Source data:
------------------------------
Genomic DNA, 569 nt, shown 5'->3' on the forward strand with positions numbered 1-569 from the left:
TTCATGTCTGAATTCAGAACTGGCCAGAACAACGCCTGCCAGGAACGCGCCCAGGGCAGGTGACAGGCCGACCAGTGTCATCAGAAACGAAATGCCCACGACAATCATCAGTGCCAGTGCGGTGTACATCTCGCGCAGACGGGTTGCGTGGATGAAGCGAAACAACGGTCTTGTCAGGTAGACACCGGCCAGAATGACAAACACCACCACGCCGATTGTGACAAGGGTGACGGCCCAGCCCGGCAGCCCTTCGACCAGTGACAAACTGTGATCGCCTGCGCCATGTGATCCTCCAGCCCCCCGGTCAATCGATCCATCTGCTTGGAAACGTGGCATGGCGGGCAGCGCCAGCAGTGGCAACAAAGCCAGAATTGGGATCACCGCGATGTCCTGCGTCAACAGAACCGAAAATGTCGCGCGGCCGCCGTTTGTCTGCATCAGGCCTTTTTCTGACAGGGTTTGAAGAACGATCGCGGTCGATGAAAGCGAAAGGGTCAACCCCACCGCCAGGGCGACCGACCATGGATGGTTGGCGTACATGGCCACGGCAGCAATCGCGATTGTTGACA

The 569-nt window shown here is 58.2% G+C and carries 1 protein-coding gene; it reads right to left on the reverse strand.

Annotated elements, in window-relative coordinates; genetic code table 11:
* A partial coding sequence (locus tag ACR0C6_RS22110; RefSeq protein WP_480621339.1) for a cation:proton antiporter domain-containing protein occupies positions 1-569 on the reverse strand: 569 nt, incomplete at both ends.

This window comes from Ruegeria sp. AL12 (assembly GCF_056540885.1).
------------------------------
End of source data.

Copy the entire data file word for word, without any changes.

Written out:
Genomic DNA, 569 nt, shown 5'->3' on the forward strand with positions numbered 1-569 from the left:
TTCATGTCTGAATTCAGAACTGGCCAGAACAACGCCTGCCAGGAACGCGCCCAGGGCAGGTGACAGGCCGACCAGTGTCATCAGAAACGAAATGCCCACGACAATCATCAGTGCCAGTGCGGTGTACATCTCGCGCAGACGGGTTGCGTGGATGAAGCGAAACAACGGTCTTGTCAGGTAGACACCGGCCAGAATGACAAACACCACCACGCCGATTGTGACAAGGGTGACGGCCCAGCCCGGCAGCCCTTCGACCAGTGACAAACTGTGATCGCCTGCGCCATGTGATCCTCCAGCCCCCCGGTCAATCGATCCATCTGCTTGGAAACGTGGCATGGCGGGCAGCGCCAGCAGTGGCAACAAAGCCAGAATTGGGATCACCGCGATGTCCTGCGTCAACAGAACCGAAAATGTCGCGCGGCCGCCGTTTGTCTGCATCAGGCCTTTTTCTGACAGGGTTTGAAGAACGATCGCGGTCGATGAAAGCGAAAGGGTCAACCCCACCGCCAGGGCGACCGACCATGGATGGTTGGCGTACATGGCCACGGCAGCAATCGCGATTGTTGACA

The 569-nt window shown here is 58.2% G+C and carries 1 protein-coding gene; it reads right to left on the reverse strand.

Annotated elements, in window-relative coordinates; genetic code table 11:
* A partial coding sequence (locus tag ACR0C6_RS22110; RefSeq protein WP_480621339.1) for a cation:proton antiporter domain-containing protein occupies positions 1-569 on the reverse strand: 569 nt, incomplete at both ends.

This window comes from Ruegeria sp. AL12 (assembly GCF_056540885.1).